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Maggie Yates, the woman leading the region’s criminal justice reform efforts, resigns

Maggie Yates, the woman leading Spokane County’s criminal justice reform efforts, resigned this month.

The Spokane County commissioners in 2018 hired Yates as Spokane regional law and justice administrator. The position is jointly funded by the county and city of Spokane. Yates, a Spokane native, was technically the second person to serve in the role, but much of the work she did was entirely new to the county.

As law and justice administrator, Yates focused on reducing Spokane County’s jail population and reducing racial disparities within the criminal justice system. She also worked to secure funding for reform efforts and was tasked with creating programs that made use of roughly $3.6 million the county received in MacArthur Foundation grants.

Yates’ work has been praised by many, especially criminal justice reform advocates, but she’s often faced strong opposition from within Spokane County’s government.

Spokane County Commissioner Al French praised Yates during a Jan. 18 meeting but noted her job hasn’t always been easy.

“It is controversial,” French said of Yates’ work. “She did take an awful lot of flak because she constantly worked to get improvements in the system and change is always difficult. And she encountered that time and time again.”

French specifically noted that Yates “produced an incredible list of projects and improvements.”

“Thanks, Maggie, for all your expertise, your leadership and your diligence to get so many programs into place that have improved the quality of the criminal justice system here,” he said.

Yates declined to elaborate on the reasons for her resignation. In her resignation email, she highlighted her office’s list of accomplishments during the last three and a half years. It’s a long list:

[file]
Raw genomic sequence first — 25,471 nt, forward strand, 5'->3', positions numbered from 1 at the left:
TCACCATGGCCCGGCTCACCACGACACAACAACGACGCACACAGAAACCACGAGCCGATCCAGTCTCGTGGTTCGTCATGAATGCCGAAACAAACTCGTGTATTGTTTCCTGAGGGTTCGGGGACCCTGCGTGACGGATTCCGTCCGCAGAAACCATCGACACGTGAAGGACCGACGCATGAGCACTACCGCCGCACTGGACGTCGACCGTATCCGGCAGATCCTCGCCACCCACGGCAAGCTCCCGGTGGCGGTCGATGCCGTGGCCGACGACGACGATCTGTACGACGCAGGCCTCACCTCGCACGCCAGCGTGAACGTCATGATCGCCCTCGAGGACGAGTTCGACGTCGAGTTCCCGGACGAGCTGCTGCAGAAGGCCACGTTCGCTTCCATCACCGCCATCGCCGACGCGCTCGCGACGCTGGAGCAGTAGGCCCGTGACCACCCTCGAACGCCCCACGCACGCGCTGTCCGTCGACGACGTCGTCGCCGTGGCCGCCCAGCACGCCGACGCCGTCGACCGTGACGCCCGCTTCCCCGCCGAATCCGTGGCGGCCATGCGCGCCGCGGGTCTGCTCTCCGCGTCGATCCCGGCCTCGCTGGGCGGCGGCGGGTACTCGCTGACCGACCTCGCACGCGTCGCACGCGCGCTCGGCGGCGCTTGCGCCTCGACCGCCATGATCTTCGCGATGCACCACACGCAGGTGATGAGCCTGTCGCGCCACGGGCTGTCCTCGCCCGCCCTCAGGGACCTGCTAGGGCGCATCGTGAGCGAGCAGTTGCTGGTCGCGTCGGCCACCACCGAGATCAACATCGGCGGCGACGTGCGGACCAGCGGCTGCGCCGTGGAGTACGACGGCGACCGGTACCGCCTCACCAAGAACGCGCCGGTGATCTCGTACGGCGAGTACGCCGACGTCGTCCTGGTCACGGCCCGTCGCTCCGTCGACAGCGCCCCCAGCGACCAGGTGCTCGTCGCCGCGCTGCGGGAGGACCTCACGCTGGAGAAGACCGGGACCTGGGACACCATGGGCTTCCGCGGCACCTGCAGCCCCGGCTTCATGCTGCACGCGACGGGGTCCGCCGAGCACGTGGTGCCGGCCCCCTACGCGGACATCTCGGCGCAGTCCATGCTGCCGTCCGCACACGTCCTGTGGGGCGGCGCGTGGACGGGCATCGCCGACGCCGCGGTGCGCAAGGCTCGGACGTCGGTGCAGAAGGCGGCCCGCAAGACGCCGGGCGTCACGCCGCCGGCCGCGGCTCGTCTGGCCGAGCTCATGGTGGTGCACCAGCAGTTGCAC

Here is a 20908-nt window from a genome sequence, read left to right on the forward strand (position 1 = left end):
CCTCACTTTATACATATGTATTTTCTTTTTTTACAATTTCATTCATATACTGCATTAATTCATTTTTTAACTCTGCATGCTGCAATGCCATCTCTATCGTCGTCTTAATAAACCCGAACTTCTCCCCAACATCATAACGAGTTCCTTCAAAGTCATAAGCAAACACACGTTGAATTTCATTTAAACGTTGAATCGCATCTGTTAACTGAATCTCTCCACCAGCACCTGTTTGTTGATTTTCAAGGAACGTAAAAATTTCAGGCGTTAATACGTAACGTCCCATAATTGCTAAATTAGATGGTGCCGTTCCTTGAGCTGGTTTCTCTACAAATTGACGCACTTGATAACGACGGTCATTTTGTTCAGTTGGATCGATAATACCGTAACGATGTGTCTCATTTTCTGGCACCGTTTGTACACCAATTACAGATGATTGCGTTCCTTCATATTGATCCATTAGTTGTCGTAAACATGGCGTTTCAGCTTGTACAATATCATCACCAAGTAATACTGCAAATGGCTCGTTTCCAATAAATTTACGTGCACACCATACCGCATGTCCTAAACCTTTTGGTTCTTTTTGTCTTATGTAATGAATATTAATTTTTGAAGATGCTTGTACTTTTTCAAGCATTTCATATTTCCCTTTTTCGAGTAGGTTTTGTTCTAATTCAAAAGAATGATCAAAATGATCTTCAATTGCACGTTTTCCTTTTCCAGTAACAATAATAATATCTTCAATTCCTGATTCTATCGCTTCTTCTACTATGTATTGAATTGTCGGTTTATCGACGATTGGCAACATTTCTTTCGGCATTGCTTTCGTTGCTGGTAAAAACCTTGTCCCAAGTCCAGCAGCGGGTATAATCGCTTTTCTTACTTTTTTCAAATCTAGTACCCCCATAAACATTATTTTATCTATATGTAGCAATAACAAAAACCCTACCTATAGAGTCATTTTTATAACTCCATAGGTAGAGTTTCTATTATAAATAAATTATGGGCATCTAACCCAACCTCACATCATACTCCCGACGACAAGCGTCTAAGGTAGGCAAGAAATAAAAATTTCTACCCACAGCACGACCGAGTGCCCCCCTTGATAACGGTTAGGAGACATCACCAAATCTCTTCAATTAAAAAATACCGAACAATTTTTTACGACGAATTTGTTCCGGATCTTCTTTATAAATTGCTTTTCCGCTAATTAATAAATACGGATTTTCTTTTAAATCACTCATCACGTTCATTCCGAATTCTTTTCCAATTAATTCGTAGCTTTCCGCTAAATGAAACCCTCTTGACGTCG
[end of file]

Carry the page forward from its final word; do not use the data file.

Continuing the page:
• Developed a portfolio of recommended programs and interventions through the work of the Justice Task Force. This included Guiding Principles, versions of which were adopted by the Spokane City Council and the Spokane Board of County Commissioners.
  • Leveraged CARES dollars to provide free cab rides from jail and set up access points for remote court hearings at community shelters.
  • Launched the Criminal Justice Information Hotline, which provides information and court date reminders to individuals facing charges in district court.
  • Constructed and Piloted the Intake & Release Center intended to process low-level charges outside of the jail.
  • Hired a data analyst who has exponentially increased our capacity for analytics and constructed a publicly available jail population dashboard.
  • Secured two rounds of funding from the MacArthur Foundation’s Safety & Justice Challenge, totaling roughly $3.6 million.
  • Established a law and justice community advisory board that reviews projects and provides feedback.
  • Successfully lobbied for a change in the statewide uniform citation form to improve criminal court appearance rates.
  • Developed an equity impact assessment that can help policymakers take equity into account on the front end of a project or policy.
  • Produced a series of explainer videos on various community resources.
  • Awarded $75,000 in microgrants to community-based providers working to tackle persistent challenges across the legal system.
  • Launched a Rideshare Pilot that provides free rides to court and court-related appointments for both victims and defendants.
  • Launched a pilot to provide free phones to indigent individuals facing criminal charges.

Yates ended her resignation email on a more somber note. She emphasized that glaring inequities persist within the criminal justice system.

For instance, Yates pointed out that about 60% of people coming into the Spokane County Jail have behavioral health disorders, and 20% of people leaving the jail are homeless.

“We lament these figures, along with repeated arrests and persistent racial disparities,” Yates wrote, “yet we fail to adequately invest in alternative infrastructure that can better treat, house, and heal people.”

Yates continued.

“I am not dismissing the reality of crime in our community. I am suggesting that in order to prevent it, we must grapple with its generational relationship to disinvestment, desperation, and distorted perceptions of criminality.”

In order for meaningful change to happen, good data has to inform policy decisions, Yates’ email states. Investment in accessible community-based resources is critical.

“These priorities do not evade personal accountability,” Yates wrote. “Rather, they serve as critical investments in public safety that will pay dividends for generations of Spokane families.”

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